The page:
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Telangiectasia refers to the superficial cutaneous vessels which are visible to the human eye. They can be associated with underlying conditions such as rosacea or secondary to photodamage. These vessels measure 0.1 to 1.0 mm in diameter and represent a dilated venule, capillary, or arteriole.
Telangiectasia that are arteriolar in origin are small in diameter, bright red in color, and do not protrude above the skin surface. Those that arise from venules are wider, blue in color, and often protrude above the skin surface. Telangiectasia arising at the capillary loop are often initially fine, red lesions but become larger and purple or blue with time because of venous backflow from increasing hydrostatic pressure.
There are four primary classifications of telangiectasia based on clinical appearance: (1) simple or linear, (2) arborizing, (3) spider, and (4) popular. Red linear and arborizing telangiectasia are very common on the face, especially the nose, midcheeks, and chin. These lesions are also seen relatively frequently on the legs. Blue linear and arborizing telangiectasia are most often seen on the legs but also may be present on the face.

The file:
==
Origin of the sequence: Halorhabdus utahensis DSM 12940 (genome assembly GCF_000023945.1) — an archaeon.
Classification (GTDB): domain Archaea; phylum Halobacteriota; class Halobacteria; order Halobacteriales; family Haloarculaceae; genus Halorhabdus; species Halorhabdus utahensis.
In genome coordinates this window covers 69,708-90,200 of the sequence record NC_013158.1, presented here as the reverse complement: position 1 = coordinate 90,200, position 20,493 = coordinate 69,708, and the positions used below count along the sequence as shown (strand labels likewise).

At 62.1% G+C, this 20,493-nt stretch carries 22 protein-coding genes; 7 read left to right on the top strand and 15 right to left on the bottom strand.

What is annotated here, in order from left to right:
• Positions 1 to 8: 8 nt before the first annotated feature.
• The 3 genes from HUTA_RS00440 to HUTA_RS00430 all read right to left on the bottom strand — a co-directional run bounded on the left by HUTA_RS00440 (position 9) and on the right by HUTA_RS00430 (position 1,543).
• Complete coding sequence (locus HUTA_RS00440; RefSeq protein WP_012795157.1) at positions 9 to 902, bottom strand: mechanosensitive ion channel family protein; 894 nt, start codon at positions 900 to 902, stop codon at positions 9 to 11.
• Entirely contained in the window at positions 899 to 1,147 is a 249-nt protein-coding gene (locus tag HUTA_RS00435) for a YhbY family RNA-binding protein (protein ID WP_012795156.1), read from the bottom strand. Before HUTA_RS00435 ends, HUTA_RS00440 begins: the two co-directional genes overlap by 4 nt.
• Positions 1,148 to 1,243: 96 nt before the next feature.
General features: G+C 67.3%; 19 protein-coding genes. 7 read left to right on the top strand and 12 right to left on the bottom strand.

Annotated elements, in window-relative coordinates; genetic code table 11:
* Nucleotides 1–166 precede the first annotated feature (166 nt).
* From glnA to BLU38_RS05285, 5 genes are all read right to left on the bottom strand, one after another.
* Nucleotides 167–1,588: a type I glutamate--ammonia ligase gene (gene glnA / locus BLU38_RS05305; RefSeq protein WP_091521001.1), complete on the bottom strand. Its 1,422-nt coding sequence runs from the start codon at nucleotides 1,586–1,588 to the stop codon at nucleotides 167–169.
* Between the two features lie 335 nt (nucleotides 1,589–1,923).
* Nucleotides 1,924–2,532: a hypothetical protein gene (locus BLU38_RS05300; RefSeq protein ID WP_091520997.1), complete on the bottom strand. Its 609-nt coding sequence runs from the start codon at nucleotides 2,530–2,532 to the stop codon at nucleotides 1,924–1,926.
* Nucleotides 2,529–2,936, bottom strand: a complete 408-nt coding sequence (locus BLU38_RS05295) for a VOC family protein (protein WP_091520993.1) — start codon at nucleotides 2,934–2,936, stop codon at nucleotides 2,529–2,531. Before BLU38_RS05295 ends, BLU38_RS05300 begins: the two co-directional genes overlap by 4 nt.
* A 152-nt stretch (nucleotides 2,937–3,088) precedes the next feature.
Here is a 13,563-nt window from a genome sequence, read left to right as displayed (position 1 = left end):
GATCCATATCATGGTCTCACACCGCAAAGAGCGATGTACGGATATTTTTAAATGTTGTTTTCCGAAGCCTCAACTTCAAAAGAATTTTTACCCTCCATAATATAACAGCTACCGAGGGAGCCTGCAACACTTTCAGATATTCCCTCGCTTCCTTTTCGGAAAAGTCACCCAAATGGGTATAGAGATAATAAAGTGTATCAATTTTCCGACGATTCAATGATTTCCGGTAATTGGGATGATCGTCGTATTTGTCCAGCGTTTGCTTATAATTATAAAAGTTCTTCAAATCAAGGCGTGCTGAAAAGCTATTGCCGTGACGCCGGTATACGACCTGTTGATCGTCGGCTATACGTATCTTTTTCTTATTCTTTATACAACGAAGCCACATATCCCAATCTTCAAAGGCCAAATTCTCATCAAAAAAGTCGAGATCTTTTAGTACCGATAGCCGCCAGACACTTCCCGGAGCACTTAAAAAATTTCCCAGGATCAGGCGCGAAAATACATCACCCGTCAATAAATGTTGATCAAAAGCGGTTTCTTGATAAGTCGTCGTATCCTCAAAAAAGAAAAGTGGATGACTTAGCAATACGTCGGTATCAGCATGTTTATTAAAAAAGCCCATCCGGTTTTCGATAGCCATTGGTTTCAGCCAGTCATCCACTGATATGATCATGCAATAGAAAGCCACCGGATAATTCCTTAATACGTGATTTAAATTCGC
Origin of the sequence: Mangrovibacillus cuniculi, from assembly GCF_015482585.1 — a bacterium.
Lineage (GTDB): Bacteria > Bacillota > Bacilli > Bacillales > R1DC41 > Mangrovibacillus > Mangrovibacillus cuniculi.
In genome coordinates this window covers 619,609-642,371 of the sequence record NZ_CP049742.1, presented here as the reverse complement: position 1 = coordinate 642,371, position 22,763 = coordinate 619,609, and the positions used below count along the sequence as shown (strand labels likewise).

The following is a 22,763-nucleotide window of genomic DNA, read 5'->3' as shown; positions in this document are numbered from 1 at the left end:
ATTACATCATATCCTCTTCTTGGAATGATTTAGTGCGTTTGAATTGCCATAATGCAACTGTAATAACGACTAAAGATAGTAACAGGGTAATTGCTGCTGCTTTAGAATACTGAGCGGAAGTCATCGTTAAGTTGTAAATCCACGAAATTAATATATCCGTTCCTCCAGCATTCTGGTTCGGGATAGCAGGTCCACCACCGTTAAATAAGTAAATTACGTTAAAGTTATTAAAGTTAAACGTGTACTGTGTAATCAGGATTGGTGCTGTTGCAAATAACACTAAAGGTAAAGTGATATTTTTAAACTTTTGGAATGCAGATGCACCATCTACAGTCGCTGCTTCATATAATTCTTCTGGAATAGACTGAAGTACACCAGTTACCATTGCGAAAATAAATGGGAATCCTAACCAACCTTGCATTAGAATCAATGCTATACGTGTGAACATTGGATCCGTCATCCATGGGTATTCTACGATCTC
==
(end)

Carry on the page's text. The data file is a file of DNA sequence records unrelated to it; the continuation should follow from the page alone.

Patients often present to our clinic with facial telangiectasia, especially around the nasal alar area. These vessels tend to be red or deep blue and are ropey in appearance. Typically one to four treatments of the Cynergy laser (Pulsed dye laser multiplexed with Nd:YAG) will treat the vessels. The larger the vessel is in diamter, the more treatments are typically needed to erradicate the vessel.
After the treatment, the area will be mildy erythematous (red) with slight swelling at the area treated. Make-up can be worn afterwards. There can be some bruising present, but with the presence of the longer pulse duration Pulsed Dye Laser with Nd:YAG the purpura tends to be minimal.
Patients are seen in follow up in 6 weeks and evaluated for clinical clearance or whether an additional treatment is needed.